Brasserie Chavot: all about the butter
What is it about the B-word at the moment? Every restaurateur and his dog seems to want to call themselves a brasserie, usually indicating the room is big and has red banquettes. But Brasserie Chavot would be better just called Chavot.
OK it’s large, (though not Zédel-large), mirrored and has all the necessary period French accoutrements including a rather fine mosaic-tiled floor but the cooking is in a different league from your average brasserie. Don’t come expecting an upmarket Café Rouge.
Eric Chavot, I guess, wants to put a bit of distance between his new restaurant and the fine dining scene at his last incarnation at The Capital hotel where he acquired two stars. This is more casual but not that casual. There are a couple of cuisine grandmère-ish dishes, notably a very dark sticky daube with comes in its own cast iron casserole but most are classics with a twist.
Steak tartare, for example, comes with a generous seasoning of capers and - a bit of a surprise - a generous binding of mayo. Being a bit of a tartare purist I wasn’t convinced about that. Nor was I totally smitten by Chavot’s twist on snails bourguignon, the oddest dish of the meal which came with meatballs and a potato ‘espuma’ - a bit like a cross between spag bol and cottage pie. But his filet de canette a l’orange (aka duck breast in orange sauce) with caramelised endives was a pitch perfect dish, the bitterness of the endives picking up on the judicious touch of orange in the sauce. And, right outside the French register, deep fried soft shell crab with whipped aioli, served chic-ly on a page of Le Parisien. was a dish to die for.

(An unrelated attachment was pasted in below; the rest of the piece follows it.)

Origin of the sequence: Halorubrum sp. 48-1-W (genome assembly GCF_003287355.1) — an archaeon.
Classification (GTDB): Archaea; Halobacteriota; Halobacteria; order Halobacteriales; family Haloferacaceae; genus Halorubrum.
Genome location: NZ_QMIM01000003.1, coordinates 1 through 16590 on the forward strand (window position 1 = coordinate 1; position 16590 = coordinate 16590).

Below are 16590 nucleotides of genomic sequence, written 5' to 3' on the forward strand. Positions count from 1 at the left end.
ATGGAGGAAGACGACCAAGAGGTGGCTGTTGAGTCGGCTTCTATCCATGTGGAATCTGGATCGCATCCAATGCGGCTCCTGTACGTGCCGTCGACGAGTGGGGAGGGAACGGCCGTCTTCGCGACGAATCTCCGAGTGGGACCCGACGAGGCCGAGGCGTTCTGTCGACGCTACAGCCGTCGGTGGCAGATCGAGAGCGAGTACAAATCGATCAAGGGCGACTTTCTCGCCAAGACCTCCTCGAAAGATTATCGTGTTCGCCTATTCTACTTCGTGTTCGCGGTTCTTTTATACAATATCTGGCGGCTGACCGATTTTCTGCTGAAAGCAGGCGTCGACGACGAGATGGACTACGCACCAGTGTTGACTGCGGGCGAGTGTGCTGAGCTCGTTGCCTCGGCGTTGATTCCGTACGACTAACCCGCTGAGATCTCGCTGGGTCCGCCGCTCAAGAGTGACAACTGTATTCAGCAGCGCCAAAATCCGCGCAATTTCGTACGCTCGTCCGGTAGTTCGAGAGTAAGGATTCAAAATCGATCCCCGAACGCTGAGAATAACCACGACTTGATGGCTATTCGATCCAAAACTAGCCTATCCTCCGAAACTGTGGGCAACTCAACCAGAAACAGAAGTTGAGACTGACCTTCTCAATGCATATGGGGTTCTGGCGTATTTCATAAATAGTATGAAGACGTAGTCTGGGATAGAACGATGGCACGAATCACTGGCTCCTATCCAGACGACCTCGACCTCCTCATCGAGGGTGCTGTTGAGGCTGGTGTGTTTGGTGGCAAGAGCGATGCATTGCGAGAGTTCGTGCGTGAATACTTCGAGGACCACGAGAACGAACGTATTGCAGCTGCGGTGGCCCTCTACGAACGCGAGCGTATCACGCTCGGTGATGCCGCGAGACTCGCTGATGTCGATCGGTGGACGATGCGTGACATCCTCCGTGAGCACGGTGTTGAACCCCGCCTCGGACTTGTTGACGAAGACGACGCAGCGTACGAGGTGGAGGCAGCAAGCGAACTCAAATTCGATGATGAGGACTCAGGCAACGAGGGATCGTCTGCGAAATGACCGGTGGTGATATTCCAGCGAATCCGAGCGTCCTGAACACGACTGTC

Desserts are also top notch. A ridiculously pretty rhubarb tart with a silky sorbet spiked with shards of white chocolate and a peanut and praline croustillant like a fantasy Snickers bar made it well worth leaving (just) enough room for pud.
Although the wine list is on the pricey side there are enough affordable options, especially by the glass, to ensure you don’t walk out with a Mayfair-sized wine bill. The very smart young French female sommelier Indira Salcede did a grand job of matching them to our dishes taking account of our interest in natural wines - there are quite a few on the list. (You’ll find one in tomorrow’s match of the week - I also loved her pairing of a soft fruity Fronton with steak tartare.)
But what I’d go back for is the butter. Pale, ivory-coloured, creamy - it was, I think, the best butter I’ve even eaten. It comes on its own with the very good sourdough at the beginning of the meal or whipped into the accurately described ‘creamy mash’, a decadent, velvety Robuchon-esque purée to gladden the heart (and no doubt clog the arteries . . .). The best £3.75 you’ll spend on a side in London? Certainly in the top 5.
Chavot is a chefs’ chef - a skilled craftsman whose technique is as assured as his palate. Sometimes I think he’s trying a little too hard to break new ground - as with the snail dish - but that may just be to stir up controversy. So, not a brasserie really but a Michelin-star standard restaurant at less than Michelin prices - for the time being at any rate. Who on earth could complain about that?
Brasserie Chavot is at 41 Conduit Street, London W1S 2YF - just off Bond Street, adjoining the Westbury hotel. Tel: 020 7078 9577
I ate at Brasserie Chavot as a guest of the restaurant.
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